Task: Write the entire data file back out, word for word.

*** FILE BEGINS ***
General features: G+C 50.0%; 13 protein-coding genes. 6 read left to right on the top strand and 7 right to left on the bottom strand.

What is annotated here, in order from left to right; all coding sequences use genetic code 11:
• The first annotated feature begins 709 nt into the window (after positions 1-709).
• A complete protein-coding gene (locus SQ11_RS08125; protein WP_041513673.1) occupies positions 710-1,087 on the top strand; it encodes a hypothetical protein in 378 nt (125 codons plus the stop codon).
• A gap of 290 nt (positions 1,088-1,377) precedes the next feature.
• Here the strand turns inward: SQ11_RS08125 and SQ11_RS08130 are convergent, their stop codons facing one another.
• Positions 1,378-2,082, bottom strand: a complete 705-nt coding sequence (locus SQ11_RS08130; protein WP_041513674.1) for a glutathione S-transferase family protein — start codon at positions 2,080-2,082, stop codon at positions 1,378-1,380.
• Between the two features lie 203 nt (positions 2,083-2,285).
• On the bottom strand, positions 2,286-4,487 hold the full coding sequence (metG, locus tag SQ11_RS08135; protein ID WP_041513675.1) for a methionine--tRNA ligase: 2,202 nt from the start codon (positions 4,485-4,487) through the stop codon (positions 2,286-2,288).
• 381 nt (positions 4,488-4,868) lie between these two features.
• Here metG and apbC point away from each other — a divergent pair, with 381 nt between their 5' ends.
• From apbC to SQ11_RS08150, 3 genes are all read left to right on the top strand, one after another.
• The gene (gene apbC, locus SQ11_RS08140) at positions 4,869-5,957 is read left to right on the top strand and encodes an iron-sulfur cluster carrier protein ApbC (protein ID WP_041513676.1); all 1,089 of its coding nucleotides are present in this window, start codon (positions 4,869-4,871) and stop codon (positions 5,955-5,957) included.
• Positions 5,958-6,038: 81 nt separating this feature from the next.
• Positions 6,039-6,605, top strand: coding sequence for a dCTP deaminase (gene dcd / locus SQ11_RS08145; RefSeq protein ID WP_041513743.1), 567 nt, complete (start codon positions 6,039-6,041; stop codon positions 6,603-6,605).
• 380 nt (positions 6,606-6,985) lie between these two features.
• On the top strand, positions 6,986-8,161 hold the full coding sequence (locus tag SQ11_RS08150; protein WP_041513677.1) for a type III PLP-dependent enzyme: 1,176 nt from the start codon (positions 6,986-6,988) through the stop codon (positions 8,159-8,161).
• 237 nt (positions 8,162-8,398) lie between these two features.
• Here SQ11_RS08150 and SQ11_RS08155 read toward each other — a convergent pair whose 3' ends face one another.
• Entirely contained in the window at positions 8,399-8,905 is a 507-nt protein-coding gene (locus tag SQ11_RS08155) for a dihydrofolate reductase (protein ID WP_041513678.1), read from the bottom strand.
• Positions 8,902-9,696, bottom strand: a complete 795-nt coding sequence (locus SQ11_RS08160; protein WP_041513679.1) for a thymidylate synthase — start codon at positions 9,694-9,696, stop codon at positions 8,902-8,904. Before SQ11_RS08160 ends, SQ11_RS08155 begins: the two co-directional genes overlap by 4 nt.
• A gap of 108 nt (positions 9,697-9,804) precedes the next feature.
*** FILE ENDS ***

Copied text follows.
General features: G+C 50.0%; 13 protein-coding genes. 6 read left to right on the top strand and 7 right to left on the bottom strand.

What is annotated here, in order from left to right; all coding sequences use genetic code 11:
• The first annotated feature begins 709 nt into the window (after positions 1-709).
• A complete protein-coding gene (locus SQ11_RS08125; protein WP_041513673.1) occupies positions 710-1,087 on the top strand; it encodes a hypothetical protein in 378 nt (125 codons plus the stop codon).
• A gap of 290 nt (positions 1,088-1,377) precedes the next feature.
• Here the strand turns inward: SQ11_RS08125 and SQ11_RS08130 are convergent, their stop codons facing one another.
• Positions 1,378-2,082, bottom strand: a complete 705-nt coding sequence (locus SQ11_RS08130; protein WP_041513674.1) for a glutathione S-transferase family protein — start codon at positions 2,080-2,082, stop codon at positions 1,378-1,380.
• Between the two features lie 203 nt (positions 2,083-2,285).
• On the bottom strand, positions 2,286-4,487 hold the full coding sequence (metG, locus tag SQ11_RS08135; protein ID WP_041513675.1) for a methionine--tRNA ligase: 2,202 nt from the start codon (positions 4,485-4,487) through the stop codon (positions 2,286-2,288).
• 381 nt (positions 4,488-4,868) lie between these two features.
• Here metG and apbC point away from each other — a divergent pair, with 381 nt between their 5' ends.
• From apbC to SQ11_RS08150, 3 genes are all read left to right on the top strand, one after another.
• The gene (gene apbC, locus SQ11_RS08140) at positions 4,869-5,957 is read left to right on the top strand and encodes an iron-sulfur cluster carrier protein ApbC (protein ID WP_041513676.1); all 1,089 of its coding nucleotides are present in this window, start codon (positions 4,869-4,871) and stop codon (positions 5,955-5,957) included.
• Positions 5,958-6,038: 81 nt separating this feature from the next.
• Positions 6,039-6,605, top strand: coding sequence for a dCTP deaminase (gene dcd / locus SQ11_RS08145; RefSeq protein ID WP_041513743.1), 567 nt, complete (start codon positions 6,039-6,041; stop codon positions 6,603-6,605).
• 380 nt (positions 6,606-6,985) lie between these two features.
• On the top strand, positions 6,986-8,161 hold the full coding sequence (locus tag SQ11_RS08150; protein WP_041513677.1) for a type III PLP-dependent enzyme: 1,176 nt from the start codon (positions 6,986-6,988) through the stop codon (positions 8,159-8,161).
• 237 nt (positions 8,162-8,398) lie between these two features.
• Here SQ11_RS08150 and SQ11_RS08155 read toward each other — a convergent pair whose 3' ends face one another.
• Entirely contained in the window at positions 8,399-8,905 is a 507-nt protein-coding gene (locus tag SQ11_RS08155) for a dihydrofolate reductase (protein ID WP_041513678.1), read from the bottom strand.
• Positions 8,902-9,696, bottom strand: a complete 795-nt coding sequence (locus SQ11_RS08160; protein WP_041513679.1) for a thymidylate synthase — start codon at positions 9,694-9,696, stop codon at positions 8,902-8,904. Before SQ11_RS08160 ends, SQ11_RS08155 begins: the two co-directional genes overlap by 4 nt.
• A gap of 108 nt (positions 9,697-9,804) precedes the next feature.